Marketplace PM for December 14, 2004
Have you ever dashed out in your sweatpants and slippers, hustling over to Blockbuster to get that rented movie back before the late fees kick in. We might soon be spared those mad dashes. The country's biggest movie rental chain is getting rid of its late fees as of January the 1st. Blockbuster hopes that'll help it compete with on-line rental companies like NetFlix. Marketplace's Matthew Algeo has that story.
Say you like something. A certain product, maybe. If you like it a lotm you'd tell all your friends about it, right? But is liking it a lot enough to spend money promoting it. Would it help if the certain something were free? Marketplace's Lisa Napoli tells us how some fans of one tech product are announcing their devotion in the biggest way they can.
We saw another home-brewed ad today. A 36-year-old science teacher in Orange County California loves his iPod so much he spent nights and weekends working on an online ad for the music player. It's pretty good, too. That kind of creativity can be tough to come by in the business world. Harvard professor Teresa Amabile has spent a lot of time thinking about how to bottle it and put it to work.
Transit cops in New York work long hours on the subways and buses of the city that never sleeps. Some of them - really long hours. The New York Times reports today the city's transit agency paid a third of its police officers more than $100,000 each last year. One made more than $200,000. Most of that's thanks to overtime. Because whenever cops work extra duty, they get time and a half at least. Ashley Milne-Tyte reports that since 9/11 officers of the regular NYPD have been putting in hours the city will be paying for ... for decades to come.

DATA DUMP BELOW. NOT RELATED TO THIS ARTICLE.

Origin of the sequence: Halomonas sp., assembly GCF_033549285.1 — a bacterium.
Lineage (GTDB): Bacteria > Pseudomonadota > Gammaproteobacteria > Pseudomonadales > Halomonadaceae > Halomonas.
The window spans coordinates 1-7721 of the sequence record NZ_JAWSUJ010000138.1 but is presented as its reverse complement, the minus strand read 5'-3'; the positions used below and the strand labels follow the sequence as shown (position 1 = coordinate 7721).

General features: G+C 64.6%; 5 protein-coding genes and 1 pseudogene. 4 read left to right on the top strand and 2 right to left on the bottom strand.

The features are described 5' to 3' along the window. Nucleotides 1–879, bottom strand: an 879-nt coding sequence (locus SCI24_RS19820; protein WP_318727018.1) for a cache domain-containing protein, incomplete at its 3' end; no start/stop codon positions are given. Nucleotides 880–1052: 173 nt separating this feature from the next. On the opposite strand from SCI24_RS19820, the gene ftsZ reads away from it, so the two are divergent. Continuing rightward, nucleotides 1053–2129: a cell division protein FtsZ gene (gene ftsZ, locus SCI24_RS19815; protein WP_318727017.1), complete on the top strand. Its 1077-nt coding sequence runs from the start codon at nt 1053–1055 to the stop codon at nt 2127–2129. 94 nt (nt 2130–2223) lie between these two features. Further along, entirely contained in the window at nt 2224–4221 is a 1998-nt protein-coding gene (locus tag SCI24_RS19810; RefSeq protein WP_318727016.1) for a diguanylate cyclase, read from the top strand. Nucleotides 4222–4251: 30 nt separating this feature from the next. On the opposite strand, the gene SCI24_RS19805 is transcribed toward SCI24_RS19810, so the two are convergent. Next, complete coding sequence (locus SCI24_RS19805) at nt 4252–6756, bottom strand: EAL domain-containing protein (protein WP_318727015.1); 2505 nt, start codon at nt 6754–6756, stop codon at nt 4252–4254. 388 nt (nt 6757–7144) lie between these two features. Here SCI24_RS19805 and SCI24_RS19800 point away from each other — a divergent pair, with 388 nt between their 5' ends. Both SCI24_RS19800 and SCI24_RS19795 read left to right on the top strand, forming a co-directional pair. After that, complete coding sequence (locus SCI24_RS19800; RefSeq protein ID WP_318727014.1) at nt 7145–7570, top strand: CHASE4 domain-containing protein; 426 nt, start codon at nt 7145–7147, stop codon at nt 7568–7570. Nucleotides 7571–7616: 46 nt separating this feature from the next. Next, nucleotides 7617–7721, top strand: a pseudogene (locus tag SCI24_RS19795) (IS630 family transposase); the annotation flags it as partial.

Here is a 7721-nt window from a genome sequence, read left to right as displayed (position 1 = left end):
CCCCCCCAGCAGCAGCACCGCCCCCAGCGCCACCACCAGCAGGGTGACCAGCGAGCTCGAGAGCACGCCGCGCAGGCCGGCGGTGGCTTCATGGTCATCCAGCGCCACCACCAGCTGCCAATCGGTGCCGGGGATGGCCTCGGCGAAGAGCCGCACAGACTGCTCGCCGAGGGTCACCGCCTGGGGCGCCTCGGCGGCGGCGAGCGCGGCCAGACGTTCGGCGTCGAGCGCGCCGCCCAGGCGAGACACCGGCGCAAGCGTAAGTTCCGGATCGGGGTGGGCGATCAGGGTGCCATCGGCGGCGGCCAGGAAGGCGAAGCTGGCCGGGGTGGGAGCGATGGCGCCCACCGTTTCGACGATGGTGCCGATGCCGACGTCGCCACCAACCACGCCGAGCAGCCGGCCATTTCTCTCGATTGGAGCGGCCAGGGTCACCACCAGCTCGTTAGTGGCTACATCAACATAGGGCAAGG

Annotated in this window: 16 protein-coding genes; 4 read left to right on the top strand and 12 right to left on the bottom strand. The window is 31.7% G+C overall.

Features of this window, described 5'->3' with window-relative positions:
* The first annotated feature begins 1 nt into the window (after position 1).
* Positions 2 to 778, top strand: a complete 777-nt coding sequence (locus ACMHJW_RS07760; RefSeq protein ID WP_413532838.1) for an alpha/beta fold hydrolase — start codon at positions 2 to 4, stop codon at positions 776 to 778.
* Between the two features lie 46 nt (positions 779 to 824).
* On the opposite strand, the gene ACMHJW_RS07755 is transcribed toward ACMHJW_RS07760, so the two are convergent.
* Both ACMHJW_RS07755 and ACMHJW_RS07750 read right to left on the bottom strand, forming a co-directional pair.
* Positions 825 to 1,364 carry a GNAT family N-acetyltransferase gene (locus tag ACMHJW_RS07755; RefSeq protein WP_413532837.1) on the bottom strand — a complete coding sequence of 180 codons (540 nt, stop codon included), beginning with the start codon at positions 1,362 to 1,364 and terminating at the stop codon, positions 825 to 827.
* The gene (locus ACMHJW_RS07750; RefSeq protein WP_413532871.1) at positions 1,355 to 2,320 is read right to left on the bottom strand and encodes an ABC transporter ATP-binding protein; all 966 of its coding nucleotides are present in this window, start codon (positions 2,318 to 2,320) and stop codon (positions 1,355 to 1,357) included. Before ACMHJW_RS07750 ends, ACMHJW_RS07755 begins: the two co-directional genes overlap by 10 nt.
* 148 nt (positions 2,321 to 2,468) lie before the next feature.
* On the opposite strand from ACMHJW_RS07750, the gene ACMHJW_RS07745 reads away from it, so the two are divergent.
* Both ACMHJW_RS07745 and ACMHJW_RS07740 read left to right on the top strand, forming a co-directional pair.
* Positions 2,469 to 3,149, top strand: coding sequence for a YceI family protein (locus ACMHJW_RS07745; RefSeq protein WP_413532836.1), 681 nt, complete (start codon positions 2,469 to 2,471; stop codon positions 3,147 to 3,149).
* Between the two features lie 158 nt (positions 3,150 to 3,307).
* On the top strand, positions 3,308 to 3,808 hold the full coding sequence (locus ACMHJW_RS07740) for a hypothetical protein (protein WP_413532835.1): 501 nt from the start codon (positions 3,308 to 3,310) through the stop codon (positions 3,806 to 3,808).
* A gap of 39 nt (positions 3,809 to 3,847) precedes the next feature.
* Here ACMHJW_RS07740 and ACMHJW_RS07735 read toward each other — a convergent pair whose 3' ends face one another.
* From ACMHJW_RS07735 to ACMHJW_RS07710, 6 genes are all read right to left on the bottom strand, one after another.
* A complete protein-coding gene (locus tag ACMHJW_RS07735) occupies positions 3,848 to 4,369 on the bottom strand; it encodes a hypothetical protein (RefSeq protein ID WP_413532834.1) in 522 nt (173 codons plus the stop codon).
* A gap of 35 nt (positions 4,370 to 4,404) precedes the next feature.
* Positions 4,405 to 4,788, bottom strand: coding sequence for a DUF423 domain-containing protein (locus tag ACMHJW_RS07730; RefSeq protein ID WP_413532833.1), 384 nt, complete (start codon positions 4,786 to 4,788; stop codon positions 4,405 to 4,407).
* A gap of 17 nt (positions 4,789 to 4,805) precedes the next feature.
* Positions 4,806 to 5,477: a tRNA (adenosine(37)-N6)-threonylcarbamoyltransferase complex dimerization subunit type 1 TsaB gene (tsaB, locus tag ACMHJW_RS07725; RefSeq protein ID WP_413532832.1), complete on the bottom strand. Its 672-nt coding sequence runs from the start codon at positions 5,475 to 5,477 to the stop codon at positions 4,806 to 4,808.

Time for today's installment in our holiday series -- The Best Gift Ever. What gift really got to you? Drop us a line, email@example.com. What gift hit home with you? We'd like to hear about it. Write us at letters at marketplace-dot-org.
There were some big numbers in that trade gap story Bob Moon reported at the top of the program. If you want a piece of that multi-billion dollar pie, you've got be able to take your product global. But that takes money. And it costs even more if you have to recall something because of cultural blunders. Take Microsoft, for just one example. The company had to rewrite one of its programs for India, when it forgot to include Kashmir on a map. So how can companies avoid geopolitical gaffes? One word - Localize. From KUOW in Seattle, Cathy Duchamp explains.